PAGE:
Up to this point they listened to him, but then they shouted, ‘Away with such a fellow from the earth! For he should not be allowed to live.’ And while they were shouting, throwing off their cloaks, and tossing dust into the air, the tribune directed that he was to be brought into the barracks, and ordered him to be examined by flogging, to find out the reason for this outcry against him. But when they had tied him up with thongs, Paul said to the centurion who was standing by, ‘Is it legal for you to flog a Roman citizen who is uncondemned?’ When the centurion heard that, he went to the tribune and said to him, ‘What are you about to do? This man is a Roman citizen.’ The tribune came and asked Paul, ‘Tell me, are you a Roman citizen?’ And he said, ‘Yes.’ The tribune answered, ‘It cost me a large sum of money to get my citizenship.’ Paul said, ‘But I was born a citizen.’ Immediately those who were about to examine him drew back from him; and the tribune also was afraid, for he realized that Paul was a Roman citizen and that he had bound him. Since he wanted to find out what Paul was being accused of by the Jews, the next day he released him and ordered the chief priests and the entire council to meet. He brought Paul down and had him stand before them.
The story of Paul continues. Arrested in the Temple and taken bound in chains to the Roman citadel, Paul was allowed by the Tribune to address the Hebrew crowd. At first, they listened to him, but they become inflamed and demand his life. Not understanding what all the fuss was about, and getting no sense from the crowd, the Tribune decided that Paul should be interrogated. Thinking that Paul was a mere Jew (v.13) this would include flogging – strictly lawful only in the case of slaves and the low-born. When he has been strung up, Paul decides to play his ace: he is a Roman citizen! Everyone is aghast since they had already done enough to ensure that should Paul choose to complain, they would be punished severely. The sensible thing for the Tribune to do at this point is to send Paul to stand in front of the Jewish authorities, which is what he does.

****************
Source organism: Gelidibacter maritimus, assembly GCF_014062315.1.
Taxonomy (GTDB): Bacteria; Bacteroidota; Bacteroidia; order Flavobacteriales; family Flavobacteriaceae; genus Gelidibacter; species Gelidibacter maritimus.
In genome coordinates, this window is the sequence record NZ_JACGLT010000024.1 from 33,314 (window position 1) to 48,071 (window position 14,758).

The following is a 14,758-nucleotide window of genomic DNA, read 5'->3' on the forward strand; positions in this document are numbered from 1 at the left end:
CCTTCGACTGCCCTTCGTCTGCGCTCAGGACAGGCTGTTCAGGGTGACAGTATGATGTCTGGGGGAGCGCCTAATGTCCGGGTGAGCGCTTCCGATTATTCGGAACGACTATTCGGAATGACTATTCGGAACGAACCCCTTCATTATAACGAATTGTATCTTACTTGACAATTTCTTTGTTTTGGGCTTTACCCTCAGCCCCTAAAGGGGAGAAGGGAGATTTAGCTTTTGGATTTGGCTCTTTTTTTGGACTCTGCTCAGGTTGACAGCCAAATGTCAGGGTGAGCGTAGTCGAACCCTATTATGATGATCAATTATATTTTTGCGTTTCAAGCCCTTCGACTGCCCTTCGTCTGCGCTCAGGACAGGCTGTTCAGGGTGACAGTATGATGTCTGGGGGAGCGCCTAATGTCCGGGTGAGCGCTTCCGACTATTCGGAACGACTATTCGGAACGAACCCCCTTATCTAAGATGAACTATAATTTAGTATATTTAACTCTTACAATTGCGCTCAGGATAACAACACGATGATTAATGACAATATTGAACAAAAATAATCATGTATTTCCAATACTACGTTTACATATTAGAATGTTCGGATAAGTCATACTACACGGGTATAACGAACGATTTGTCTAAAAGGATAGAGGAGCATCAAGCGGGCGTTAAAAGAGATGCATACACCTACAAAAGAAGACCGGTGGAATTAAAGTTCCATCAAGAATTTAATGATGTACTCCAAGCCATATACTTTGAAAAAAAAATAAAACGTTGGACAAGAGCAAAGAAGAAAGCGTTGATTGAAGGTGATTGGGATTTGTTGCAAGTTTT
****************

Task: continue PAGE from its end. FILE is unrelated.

In this passage, the author parallels the predicament that Paul finds himself in with the trial of Jesus, but with one crucial difference. Jesus does nothing to save himself: Paul claims privilege to short circuit the proceedings.
Many of us have privileges of one sort or another, ranging from the trivial to the important. Maybe a Frequent Flier card allows us to jump the queue at the airport, saving our precious time. Maybe we have a passport allowing us to cross borders without being interrogated as to our motives or financial status; or a bank card giving access to money.
Privilege is not in itself necessarily a bad thing. Like so much else, it is how we use privilege that is important. If we use privilege to open doors to justice and peace; or to liberate resources to help someone in need; then privilege is well used. If we use privilege to feather our own nests, privilege is abused.
Perhaps Paul in exercising the privilege of Roman citizenship sought to avoid the pain of laceration of the flesh of his back. Perhaps he sought more time to preach the Gospel of Christ Jesus.
Liberating God, Help us to realise how privileged we are: how our lifestyle is so much better than many whose opportunity is limited and whose lives are constrained by rules imposed by others. When we run up against difficult situations guide us so that we use the resources we command for the benefit of all and not just ourselves. Amen
The Rev’d Ron Reid is a retired minister in the Mersey Synod serving as Link Minister at Rock Chapel, Farndon. He is a member at Upton-by-Chester URC
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